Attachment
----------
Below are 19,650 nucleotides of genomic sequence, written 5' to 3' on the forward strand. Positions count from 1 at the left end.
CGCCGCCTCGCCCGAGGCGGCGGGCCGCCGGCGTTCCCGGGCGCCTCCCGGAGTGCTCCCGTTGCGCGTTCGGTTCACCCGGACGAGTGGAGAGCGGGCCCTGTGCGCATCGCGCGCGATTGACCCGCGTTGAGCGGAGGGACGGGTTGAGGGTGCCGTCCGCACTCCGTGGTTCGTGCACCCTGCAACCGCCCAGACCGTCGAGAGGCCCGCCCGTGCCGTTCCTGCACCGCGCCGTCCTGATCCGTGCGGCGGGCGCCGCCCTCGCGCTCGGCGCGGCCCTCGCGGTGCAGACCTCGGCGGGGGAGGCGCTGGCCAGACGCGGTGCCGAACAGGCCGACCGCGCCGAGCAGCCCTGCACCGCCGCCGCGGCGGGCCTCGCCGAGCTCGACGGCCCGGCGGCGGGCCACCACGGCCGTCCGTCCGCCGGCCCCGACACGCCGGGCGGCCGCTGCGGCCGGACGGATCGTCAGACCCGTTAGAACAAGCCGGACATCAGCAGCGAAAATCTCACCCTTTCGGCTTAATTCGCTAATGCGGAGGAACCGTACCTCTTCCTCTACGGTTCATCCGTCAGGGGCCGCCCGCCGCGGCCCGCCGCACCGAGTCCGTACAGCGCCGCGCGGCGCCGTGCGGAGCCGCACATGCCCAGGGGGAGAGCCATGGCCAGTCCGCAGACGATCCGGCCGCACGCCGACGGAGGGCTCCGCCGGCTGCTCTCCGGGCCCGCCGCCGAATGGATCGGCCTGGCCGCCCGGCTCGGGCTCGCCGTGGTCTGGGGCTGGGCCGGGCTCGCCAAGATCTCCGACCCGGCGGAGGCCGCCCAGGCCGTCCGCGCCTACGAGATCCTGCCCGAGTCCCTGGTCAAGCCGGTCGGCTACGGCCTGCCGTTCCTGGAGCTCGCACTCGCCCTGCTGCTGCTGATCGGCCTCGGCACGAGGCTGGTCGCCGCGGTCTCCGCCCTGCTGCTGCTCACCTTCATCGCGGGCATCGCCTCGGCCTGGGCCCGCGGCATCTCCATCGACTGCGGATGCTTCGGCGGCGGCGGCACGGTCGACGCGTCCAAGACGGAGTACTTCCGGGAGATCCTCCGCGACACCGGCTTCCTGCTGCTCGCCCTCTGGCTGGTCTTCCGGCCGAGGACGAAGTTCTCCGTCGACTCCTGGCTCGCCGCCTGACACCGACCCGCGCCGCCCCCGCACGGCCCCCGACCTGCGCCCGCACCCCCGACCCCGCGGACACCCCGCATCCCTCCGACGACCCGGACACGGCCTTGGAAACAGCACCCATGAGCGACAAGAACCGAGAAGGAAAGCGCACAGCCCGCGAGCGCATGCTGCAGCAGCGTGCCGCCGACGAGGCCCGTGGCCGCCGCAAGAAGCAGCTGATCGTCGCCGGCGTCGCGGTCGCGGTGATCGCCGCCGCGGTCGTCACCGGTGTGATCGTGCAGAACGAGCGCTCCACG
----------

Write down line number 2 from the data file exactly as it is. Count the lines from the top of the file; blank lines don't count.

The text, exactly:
CGCCGCCTCGCCCGAGGCGGCGGGCCGCCGGCGTTCCCGGGCGCCTCCCGGAGTGCTCCCGTTGCGCGTTCGGTTCACCCGGACGAGTGGAGAGCGGGCCCTGTGCGCATCGCGCGCGATTGACCCGCGTTGAGCGGAGGGACGGGTTGAGGGTGCCGTCCGCACTCCGTGGTTCGTGCACCCTGCAACCGCCCAGACCGTCGAGAGGCCCGCCCGTGCCGTTCCTGCACCGCGCCGTCCTGATCCGTGCGGCGGGCGCCGCCCTCGCGCTCGGCGCGGCCCTCGCGGTGCAGACCTCGGCGGGGGAGGCGCTGGCCAGACGCGGTGCCGAACAGGCCGACCGCGCCGAGCAGCCCTGCACCGCCGCCGCGGCGGGCCTCGCCGAGCTCGACGGCCCGGCGGCGGGCCACCACGGCCGTCCGTCCGCCGGCCCCGACACGCCGGGCGGCCGCTGCGGCCGGACGGATCGTCAGACCCGTTAGAACAAGCCGGACATCAGCAGCGAAAATCTCACCCTTTCGGCTTAATTCGCTAATGCGGAGGAACCGTACCTCTTCCTCTACGGTTCATCCGTCAGGGGCCGCCCGCCGCGGCCCGCCGCACCGAGTCCGTACAGCGCCGCGCGGCGCCGTGCGGAGCCGCACATGCCCAGGGGGAGAGCCATGGCCAGTCCGCAGACGATCCGGCCGCACGCCGACGGAGGGCTCCGCCGGCTGCTCTCCGGGCCCGCCGCCGAATGGATCGGCCTGGCCGCCCGGCTCGGGCTCGCCGTGGTCTGGGGCTGGGCCGGGCTCGCCAAGATCTCCGACCCGGCGGAGGCCGCCCAGGCCGTCCGCGCCTACGAGATCCTGCCCGAGTCCCTGGTCAAGCCGGTCGGCTACGGCCTGCCGTTCCTGGAGCTCGCACTCGCCCTGCTGCTGCTGATCGGCCTCGGCACGAGGCTGGTCGCCGCGGTCTCCGCCCTGCTGCTGCTCACCTTCATCGCGGGCATCGCCTCGGCCTGGGCCCGCGGCATCTCCATCGACTGCGGATGCTTCGGCGGCGGCGGCACGGTCGACGCGTCCAAGACGGAGTACTTCCGGGAGATCCTCCGCGACACCGGCTTCCTGCTGCTCGCCCTCTGGCTGGTCTTCCGGCCGAGGACGAAGTTCTCCGTCGACTCCTGGCTCGCCGCCTGACACCGACCCGCGCCGCCCCCGCACGGCCCCCGACCTGCGCCCGCACCCCCGACCCCGCGGACACCCCGCATCCCTCCGACGACCCGGACACGGCCTTGGAAACAGCACCCATGAGCGACAAGAACCGAGAAGGAAAGCGCACAGCCCGCGAGCGCATGCTGCAGCAGCGTGCCGCCGACGAGGCCCGTGGCCGCCGCAAGAAGCAGCTGATCGTCGCCGGCGTCGCGGTCGCGGTGATCGCCGCCGCGGTCGTCACCGGTGTGATCGTGCAGAACGAGCGCTCCACG